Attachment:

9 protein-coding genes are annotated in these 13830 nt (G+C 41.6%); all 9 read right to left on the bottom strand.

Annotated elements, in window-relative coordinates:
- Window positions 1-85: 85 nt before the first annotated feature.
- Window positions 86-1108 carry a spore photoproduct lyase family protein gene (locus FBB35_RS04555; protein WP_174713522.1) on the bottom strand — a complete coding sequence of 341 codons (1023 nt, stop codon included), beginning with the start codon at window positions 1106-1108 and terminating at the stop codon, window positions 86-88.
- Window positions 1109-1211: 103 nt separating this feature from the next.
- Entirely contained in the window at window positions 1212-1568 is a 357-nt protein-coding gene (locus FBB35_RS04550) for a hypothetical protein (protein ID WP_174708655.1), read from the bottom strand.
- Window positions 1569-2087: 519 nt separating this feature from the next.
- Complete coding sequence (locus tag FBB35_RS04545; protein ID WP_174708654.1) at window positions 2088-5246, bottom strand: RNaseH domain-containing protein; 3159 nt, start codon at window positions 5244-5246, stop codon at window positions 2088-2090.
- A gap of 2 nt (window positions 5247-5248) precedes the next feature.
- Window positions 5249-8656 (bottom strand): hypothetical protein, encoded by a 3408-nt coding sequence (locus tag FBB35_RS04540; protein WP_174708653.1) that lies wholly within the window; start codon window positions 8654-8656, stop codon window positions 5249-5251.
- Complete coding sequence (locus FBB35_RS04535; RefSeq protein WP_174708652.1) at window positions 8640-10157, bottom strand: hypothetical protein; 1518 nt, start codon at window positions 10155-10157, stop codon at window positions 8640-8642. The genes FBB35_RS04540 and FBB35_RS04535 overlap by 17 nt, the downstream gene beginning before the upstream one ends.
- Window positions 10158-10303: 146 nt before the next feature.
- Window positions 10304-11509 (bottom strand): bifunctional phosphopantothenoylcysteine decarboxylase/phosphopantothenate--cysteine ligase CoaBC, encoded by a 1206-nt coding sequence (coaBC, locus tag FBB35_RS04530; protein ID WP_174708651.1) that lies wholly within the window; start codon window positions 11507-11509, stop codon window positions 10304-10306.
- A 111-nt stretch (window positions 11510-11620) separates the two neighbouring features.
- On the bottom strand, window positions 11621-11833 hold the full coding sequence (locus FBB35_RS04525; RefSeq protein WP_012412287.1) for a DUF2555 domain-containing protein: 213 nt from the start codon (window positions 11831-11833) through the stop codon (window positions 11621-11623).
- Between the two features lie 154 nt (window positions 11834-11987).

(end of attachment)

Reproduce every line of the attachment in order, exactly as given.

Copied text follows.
9 protein-coding genes are annotated in these 13830 nt (G+C 41.6%); all 9 read right to left on the bottom strand.

Annotated elements, in window-relative coordinates:
- Window positions 1-85: 85 nt before the first annotated feature.
- Window positions 86-1108 carry a spore photoproduct lyase family protein gene (locus FBB35_RS04555; protein WP_174713522.1) on the bottom strand — a complete coding sequence of 341 codons (1023 nt, stop codon included), beginning with the start codon at window positions 1106-1108 and terminating at the stop codon, window positions 86-88.
- Window positions 1109-1211: 103 nt separating this feature from the next.
- Entirely contained in the window at window positions 1212-1568 is a 357-nt protein-coding gene (locus FBB35_RS04550) for a hypothetical protein (protein ID WP_174708655.1), read from the bottom strand.
- Window positions 1569-2087: 519 nt separating this feature from the next.
- Complete coding sequence (locus tag FBB35_RS04545; protein ID WP_174708654.1) at window positions 2088-5246, bottom strand: RNaseH domain-containing protein; 3159 nt, start codon at window positions 5244-5246, stop codon at window positions 2088-2090.
- A gap of 2 nt (window positions 5247-5248) precedes the next feature.
- Window positions 5249-8656 (bottom strand): hypothetical protein, encoded by a 3408-nt coding sequence (locus tag FBB35_RS04540; protein WP_174708653.1) that lies wholly within the window; start codon window positions 8654-8656, stop codon window positions 5249-5251.
- Complete coding sequence (locus FBB35_RS04535; RefSeq protein WP_174708652.1) at window positions 8640-10157, bottom strand: hypothetical protein; 1518 nt, start codon at window positions 10155-10157, stop codon at window positions 8640-8642. The genes FBB35_RS04540 and FBB35_RS04535 overlap by 17 nt, the downstream gene beginning before the upstream one ends.
- Window positions 10158-10303: 146 nt before the next feature.
- Window positions 10304-11509 (bottom strand): bifunctional phosphopantothenoylcysteine decarboxylase/phosphopantothenate--cysteine ligase CoaBC, encoded by a 1206-nt coding sequence (coaBC, locus tag FBB35_RS04530; protein ID WP_174708651.1) that lies wholly within the window; start codon window positions 11507-11509, stop codon window positions 10304-10306.
- A 111-nt stretch (window positions 11510-11620) separates the two neighbouring features.
- On the bottom strand, window positions 11621-11833 hold the full coding sequence (locus FBB35_RS04525; RefSeq protein WP_012412287.1) for a DUF2555 domain-containing protein: 213 nt from the start codon (window positions 11831-11833) through the stop codon (window positions 11621-11623).
- Between the two features lie 154 nt (window positions 11834-11987).